Sunday, August 7, 2011

The Lovely Future Of RightJS

Okay, let's make it official, shall we?

Folks, I'm forking RightJS. And before you start screaming like "omg, we all gonna die in here!", calm down, RightJS ain't no going nowhere. The thing I do is future oriented and quite different from RightJS itself. So RightJS will stay where it is, I'm using all the same servers for the fork, so RightJS will be available as long as people use it. And I certainly will apply patches as much as I can.

Just, there will be no RightJS 3.0, RightJS 3.0 will be called

So, What's That All Aboot?

Folks, it's not a secret, that monolithic frameworks are dead. Dead as Java. The future is in small, agile and modular libraries and this is where starts.

In RightJS we already had kinda modular structure, you could go to the building page and switch off things that you don't need. The problem with this approach is that it is not suitable for the nova-days CDN hosting, all the permutations of a dozen options were blowing the 15k small library into a huge collection of files that weighted several hundreds megabytes and was almost uncacheable. You could host it by uself, but on CDN even if we host it, the chances that another user has the same configurations are slim and it would be pretty much the same as if you host it on your own domain.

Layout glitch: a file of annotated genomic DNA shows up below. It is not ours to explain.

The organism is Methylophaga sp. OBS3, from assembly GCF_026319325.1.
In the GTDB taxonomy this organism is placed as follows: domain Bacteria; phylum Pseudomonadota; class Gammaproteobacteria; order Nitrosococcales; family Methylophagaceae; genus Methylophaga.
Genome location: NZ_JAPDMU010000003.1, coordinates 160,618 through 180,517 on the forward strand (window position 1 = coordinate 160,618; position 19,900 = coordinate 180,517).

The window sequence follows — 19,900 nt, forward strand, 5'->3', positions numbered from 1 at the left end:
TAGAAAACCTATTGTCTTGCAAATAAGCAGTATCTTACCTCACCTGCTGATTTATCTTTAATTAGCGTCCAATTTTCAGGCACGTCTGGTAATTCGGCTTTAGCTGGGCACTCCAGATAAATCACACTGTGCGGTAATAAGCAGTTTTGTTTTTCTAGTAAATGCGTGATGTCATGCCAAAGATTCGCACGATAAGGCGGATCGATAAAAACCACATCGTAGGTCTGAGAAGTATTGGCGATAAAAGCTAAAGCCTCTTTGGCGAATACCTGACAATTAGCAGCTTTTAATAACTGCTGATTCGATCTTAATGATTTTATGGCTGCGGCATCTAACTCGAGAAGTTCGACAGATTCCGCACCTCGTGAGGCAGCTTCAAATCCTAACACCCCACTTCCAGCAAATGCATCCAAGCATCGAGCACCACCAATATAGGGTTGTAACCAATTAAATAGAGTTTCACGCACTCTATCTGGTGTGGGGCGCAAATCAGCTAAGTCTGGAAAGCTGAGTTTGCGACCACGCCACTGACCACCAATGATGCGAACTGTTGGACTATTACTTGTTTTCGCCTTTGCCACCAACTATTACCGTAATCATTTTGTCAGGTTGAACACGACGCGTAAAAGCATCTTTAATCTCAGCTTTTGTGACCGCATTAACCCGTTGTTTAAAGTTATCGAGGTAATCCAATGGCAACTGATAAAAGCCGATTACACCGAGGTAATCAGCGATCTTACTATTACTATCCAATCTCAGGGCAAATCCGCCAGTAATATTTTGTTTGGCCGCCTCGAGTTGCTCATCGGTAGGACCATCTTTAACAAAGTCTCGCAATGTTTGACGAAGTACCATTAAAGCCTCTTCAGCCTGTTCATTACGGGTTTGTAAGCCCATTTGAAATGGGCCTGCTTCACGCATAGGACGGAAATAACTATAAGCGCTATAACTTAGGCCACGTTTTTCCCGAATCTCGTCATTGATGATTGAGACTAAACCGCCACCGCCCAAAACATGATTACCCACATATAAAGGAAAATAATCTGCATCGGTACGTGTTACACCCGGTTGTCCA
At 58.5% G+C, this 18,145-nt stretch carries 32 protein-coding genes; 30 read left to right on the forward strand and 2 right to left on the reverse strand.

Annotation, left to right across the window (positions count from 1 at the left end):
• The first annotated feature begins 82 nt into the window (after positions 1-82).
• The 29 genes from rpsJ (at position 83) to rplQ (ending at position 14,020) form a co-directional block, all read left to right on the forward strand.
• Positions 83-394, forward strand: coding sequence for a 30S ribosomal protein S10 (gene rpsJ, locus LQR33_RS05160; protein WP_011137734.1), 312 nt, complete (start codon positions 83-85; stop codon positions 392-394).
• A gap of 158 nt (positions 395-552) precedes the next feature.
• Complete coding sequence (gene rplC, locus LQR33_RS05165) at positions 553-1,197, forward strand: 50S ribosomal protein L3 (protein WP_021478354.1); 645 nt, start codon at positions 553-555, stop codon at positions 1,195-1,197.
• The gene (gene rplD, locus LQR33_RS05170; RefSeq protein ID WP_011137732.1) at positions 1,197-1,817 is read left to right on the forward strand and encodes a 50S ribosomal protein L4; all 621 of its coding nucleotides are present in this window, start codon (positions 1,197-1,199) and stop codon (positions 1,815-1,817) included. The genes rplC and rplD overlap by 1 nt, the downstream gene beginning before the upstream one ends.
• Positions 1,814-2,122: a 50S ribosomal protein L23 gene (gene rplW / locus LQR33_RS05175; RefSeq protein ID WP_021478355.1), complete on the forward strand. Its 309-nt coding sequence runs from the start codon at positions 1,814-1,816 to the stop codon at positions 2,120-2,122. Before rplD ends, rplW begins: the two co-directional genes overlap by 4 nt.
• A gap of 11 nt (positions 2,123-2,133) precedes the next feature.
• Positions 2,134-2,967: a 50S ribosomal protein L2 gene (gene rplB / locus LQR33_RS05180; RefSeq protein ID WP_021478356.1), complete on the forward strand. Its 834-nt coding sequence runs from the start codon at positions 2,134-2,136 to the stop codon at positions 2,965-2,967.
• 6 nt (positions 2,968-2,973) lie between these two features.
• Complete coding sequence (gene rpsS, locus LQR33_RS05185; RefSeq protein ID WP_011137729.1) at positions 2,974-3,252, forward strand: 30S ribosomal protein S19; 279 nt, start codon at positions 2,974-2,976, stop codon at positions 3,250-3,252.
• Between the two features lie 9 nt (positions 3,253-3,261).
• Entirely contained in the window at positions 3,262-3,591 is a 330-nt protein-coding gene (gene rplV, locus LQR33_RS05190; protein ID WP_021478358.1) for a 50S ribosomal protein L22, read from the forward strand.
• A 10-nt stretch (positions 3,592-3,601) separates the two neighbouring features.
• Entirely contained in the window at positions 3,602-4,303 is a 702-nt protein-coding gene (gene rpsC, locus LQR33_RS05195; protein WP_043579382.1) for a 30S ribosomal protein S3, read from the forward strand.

Lovely.IO is not really a framework as you might think of a normal javascript framework. It is more like a CDN based package management system. In all the RightJS core got split apart on several packages.

* 'core' - basically RigihtJS Class, Events (former Observer), utility functions + some new stuff
* 'dom' - the dom manipulations from RightJS + new jQuery like collections handler
* 'ajax' - new XHR2 based ajax module
* 'cookie' - the cookie module
* 'lang' - JavaScript core extensions
* 'sugar' - syntax sugar for the 'dom' module, things like "something".something() and so on.